Mala Iqbal, Untitled, November 1998, acrylic and gouache on vinyl, 10 x 10”. All images courtesy the artist.
The quality of Mala Iqbal’s action figures and the fluid relationship to their environment was what sucked me into her animated world. Even though she does in fact make real animated films, I am more interested in the way she animates a drawing and holds the high power action at that moment of feverish excitement and suspense. What Mala Iqbal called the main action figures in her art work were burqa ninjas, her alter egos, expecting an assault and yielding to nothing. With all this action, she allows her figures to get large and become landscapes.
Mala Iqbal, Untitled (Desert Ballet), February 1999, acrylic on paper, 10 × 15 inches.
In her current work, she is dissolving the interior and exterior in a “trippy way”: M.C. Escher-like puddle reflections, waterfalls of bar codes, and rock-like forms becoming glimmery stars. By contrast, in her earlier work, the figures illustrated the restricted roles of women in some Muslim societies. Since then, her burqa ninjas have evolved into fluctuating landscapes that have as much in common with the new abstract painting as with comic book techniques that create haunting spaces for much more primeval activities.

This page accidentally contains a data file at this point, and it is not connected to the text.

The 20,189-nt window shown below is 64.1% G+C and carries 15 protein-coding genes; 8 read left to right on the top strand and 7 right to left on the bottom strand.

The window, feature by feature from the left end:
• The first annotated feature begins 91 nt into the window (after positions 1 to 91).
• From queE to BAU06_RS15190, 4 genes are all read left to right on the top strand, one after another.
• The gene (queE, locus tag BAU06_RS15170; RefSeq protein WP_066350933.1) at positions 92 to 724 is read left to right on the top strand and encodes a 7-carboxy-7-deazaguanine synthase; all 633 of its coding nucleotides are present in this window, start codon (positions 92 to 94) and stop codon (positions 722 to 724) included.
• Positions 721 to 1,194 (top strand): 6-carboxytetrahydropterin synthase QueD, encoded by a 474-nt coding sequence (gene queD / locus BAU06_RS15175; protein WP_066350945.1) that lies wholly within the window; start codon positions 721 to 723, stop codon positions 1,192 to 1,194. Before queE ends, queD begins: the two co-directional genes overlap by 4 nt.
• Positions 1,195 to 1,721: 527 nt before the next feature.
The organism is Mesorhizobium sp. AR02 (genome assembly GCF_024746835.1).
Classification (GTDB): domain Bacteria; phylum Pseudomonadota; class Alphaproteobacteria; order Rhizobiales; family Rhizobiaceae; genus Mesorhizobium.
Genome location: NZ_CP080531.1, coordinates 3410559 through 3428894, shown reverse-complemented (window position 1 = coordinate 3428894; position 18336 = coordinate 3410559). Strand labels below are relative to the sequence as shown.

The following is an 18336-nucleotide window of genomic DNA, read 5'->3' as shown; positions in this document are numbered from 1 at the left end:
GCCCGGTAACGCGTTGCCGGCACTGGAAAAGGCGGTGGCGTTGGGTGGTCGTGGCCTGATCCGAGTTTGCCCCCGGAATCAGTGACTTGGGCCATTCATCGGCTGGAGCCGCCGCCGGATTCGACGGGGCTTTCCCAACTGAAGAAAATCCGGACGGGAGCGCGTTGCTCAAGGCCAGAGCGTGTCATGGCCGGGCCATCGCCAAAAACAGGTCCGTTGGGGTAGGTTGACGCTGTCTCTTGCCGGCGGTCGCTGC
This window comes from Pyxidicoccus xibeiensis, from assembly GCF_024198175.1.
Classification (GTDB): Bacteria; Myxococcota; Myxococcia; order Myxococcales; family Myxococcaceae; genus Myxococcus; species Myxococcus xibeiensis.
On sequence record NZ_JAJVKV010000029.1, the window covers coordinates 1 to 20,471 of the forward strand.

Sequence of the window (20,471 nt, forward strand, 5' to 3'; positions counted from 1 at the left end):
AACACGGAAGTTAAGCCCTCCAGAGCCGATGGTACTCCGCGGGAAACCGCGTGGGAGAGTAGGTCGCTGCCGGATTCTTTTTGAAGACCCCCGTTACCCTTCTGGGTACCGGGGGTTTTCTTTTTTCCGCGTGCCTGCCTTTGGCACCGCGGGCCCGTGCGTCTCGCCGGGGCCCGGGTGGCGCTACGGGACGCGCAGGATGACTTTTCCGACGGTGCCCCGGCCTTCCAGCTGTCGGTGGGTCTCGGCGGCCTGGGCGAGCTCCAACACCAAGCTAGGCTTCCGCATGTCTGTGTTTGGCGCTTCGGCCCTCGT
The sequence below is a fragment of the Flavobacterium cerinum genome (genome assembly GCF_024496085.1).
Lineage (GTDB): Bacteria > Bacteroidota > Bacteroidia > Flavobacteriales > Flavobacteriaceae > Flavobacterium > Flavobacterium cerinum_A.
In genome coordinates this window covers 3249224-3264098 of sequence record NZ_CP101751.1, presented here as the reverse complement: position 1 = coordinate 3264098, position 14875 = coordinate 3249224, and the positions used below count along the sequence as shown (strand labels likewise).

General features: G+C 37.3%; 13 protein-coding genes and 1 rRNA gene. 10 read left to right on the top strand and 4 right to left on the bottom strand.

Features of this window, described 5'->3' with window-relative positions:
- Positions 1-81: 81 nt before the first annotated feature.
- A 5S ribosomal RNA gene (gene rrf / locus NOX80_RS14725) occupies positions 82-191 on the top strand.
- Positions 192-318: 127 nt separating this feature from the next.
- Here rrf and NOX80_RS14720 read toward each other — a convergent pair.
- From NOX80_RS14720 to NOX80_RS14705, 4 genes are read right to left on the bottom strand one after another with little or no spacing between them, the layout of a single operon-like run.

Mala Iqbal, Untitled (Castle), January 1999, ink on paper, 8 × 11 inches.
In her own words, “The world of the burqah ninjas is pulled from the things in my life that have great emotional resonance for me—the things that make me most uncomfortable and most myself. This realm can seem repressive; the only way burqah ninjas exist is completely veiled (the inescapable skin, the inescapable self), but it is a place shaped by the elastic plasticity of the cartoon—a language that signifies complete freedom for me.” Her new work is a distilled world made up of the same fluctuating fabric cloaks of the so-called burqah ninjas. Now, she interprets the body as a place that reflects on diverse subjects: such as a combination of auspicious emblems that appear to be derived from Himalayan sources but could as easily come from rave culture. The symbolic use of her character’s bodies become landscapes of ambivalence and release.
Mala Iqbal, Astral-Puddle, March 1999, watercolor and acrylic on paper, 11 x 15”.